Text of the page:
10 ways Linux is just better!

Alex Alex 06 March 2020
10 ways Linux is just better!

The vast majority of the world runs Windows on the desktop, which may be true, but everyone knows that if you need reliability for the servers that run the Internet or store all of our cloud data, Linux is the only way to go. I mean, heck, even Microsoft uses Linux to run a Azure. Let's talk about why this is the top 10 reason Linux is just plain better.

1. Freedom.

Really, with just a few exceptions, there are no license keys to buy and no specific hardware requirements to use the Linux operating system. Just download it and it's yours. 

Why is it free, though? Because of you, I mean, the global community at large. There are thousands of people that's a bit new code and features apply fixes and otherwise improve the various distributions, or Distro's of Linux. Another reason it's free is due to the organizations like Linux Foundation that are backed by companies like Microsoft, Intel, IBM and many others. The foundation's goal was to help standardize Linux, support its growth and promote its commercial adoption. They did this because they already liked it, and the more features connectivity, software and hardware integration it has, the better the experiences for the people who deploy products and service is for those companies.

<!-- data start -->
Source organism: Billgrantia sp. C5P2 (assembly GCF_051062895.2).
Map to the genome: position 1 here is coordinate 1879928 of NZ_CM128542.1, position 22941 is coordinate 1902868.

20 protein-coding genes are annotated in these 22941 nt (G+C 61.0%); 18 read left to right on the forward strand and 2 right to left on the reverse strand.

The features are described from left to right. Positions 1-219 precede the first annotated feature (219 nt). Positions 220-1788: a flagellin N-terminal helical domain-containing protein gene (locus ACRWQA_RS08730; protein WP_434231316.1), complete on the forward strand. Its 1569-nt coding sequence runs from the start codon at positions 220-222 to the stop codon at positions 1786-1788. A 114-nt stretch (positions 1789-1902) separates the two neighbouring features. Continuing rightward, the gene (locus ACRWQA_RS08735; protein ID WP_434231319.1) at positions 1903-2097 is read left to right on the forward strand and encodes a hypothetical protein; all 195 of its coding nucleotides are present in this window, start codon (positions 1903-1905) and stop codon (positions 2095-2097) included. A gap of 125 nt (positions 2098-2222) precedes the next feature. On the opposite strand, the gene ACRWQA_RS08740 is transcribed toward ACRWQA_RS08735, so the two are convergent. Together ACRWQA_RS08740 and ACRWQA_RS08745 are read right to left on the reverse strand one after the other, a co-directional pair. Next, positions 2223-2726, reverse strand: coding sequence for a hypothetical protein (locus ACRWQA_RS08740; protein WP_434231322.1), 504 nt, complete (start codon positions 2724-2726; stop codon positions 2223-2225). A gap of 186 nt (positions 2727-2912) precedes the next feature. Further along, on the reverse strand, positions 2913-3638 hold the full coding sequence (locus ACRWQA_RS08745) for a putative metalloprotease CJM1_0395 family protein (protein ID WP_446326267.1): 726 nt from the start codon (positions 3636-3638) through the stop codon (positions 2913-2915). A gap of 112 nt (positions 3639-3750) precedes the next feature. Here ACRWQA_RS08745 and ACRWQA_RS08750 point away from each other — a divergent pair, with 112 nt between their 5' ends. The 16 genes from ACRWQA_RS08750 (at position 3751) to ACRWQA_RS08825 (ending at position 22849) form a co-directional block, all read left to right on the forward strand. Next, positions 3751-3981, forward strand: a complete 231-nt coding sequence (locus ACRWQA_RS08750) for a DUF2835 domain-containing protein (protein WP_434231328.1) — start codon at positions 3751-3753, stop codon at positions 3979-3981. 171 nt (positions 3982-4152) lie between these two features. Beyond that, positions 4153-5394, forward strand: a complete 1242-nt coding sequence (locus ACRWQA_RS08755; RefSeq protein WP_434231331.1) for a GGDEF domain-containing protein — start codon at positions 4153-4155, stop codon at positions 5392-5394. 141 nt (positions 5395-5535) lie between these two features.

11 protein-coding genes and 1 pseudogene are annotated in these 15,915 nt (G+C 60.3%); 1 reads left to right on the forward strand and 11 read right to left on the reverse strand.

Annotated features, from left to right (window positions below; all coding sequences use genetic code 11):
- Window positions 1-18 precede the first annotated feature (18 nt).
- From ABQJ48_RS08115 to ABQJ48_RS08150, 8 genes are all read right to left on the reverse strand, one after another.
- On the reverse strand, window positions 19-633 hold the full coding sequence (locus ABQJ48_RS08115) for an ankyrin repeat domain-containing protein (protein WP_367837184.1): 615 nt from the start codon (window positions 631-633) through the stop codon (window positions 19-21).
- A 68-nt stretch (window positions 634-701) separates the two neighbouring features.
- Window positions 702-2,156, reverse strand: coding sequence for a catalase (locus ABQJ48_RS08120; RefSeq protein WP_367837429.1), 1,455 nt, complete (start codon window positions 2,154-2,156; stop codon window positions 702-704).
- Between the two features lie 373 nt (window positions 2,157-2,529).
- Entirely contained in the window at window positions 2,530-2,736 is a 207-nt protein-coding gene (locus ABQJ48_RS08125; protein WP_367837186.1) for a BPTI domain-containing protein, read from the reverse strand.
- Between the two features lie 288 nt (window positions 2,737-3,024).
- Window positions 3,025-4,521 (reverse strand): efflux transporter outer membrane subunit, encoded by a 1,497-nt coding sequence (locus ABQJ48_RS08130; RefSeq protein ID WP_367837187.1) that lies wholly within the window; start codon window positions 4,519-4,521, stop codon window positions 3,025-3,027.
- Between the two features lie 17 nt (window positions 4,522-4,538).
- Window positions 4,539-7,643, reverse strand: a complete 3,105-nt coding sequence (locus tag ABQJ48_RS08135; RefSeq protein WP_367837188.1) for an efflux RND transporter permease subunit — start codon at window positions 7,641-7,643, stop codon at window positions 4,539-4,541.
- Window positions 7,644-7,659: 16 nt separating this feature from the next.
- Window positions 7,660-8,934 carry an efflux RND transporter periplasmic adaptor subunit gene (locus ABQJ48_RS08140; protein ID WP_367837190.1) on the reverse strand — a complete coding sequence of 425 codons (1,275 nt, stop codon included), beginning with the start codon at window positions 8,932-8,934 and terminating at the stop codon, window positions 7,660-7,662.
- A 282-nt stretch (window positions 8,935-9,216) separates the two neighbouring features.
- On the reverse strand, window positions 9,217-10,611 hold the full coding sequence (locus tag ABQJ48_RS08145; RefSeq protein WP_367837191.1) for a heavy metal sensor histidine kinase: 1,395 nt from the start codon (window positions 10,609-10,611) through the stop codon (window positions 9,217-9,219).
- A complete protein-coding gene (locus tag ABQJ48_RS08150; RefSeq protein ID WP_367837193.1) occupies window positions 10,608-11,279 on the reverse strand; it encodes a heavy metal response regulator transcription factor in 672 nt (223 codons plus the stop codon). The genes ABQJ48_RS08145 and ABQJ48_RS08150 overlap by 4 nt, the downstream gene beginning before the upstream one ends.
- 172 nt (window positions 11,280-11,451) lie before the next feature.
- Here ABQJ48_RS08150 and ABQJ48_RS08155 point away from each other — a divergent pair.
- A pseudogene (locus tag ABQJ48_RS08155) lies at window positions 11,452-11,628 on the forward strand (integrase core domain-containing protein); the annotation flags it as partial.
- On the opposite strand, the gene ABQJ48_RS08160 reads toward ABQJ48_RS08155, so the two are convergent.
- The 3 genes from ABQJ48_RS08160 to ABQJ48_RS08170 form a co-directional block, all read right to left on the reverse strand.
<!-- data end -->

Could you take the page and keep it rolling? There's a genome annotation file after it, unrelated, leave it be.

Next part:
And the freedom is not just monetary. It's also the freedom to do what you want with the OS. There's no hand holding here. You can act, get anything your heart desires. And if you're a customization freak, I know there are a few out there you can cut and prune until your tux is just right. Something like tiny Core can run on just 16 megabytes of RAM with a GUI.

2. Software management.

Linux uses package managers like Apt, Packman and RPM, along with many others. What they do is they automate the install and uninstall process for software repositories and app stores. By the way, yes, APP stores have been around since the early nineties, long before Apple and Google made them mainstream. Some managers even had modern style graphical interfaces. Of course, it was on Linux.

So it's no wonder that Linux users have spent years mocking the way that Windows plebs will scour Websites for the correct download link. When all they have to do is issue a command and their package manager will grab the latest version of the software that they want and install it. On that note, when you choose, a simple command will even update everything that you have installed with the latest features and security patches, with the keyword there being chosen. You can update whenever you want, or you can update never.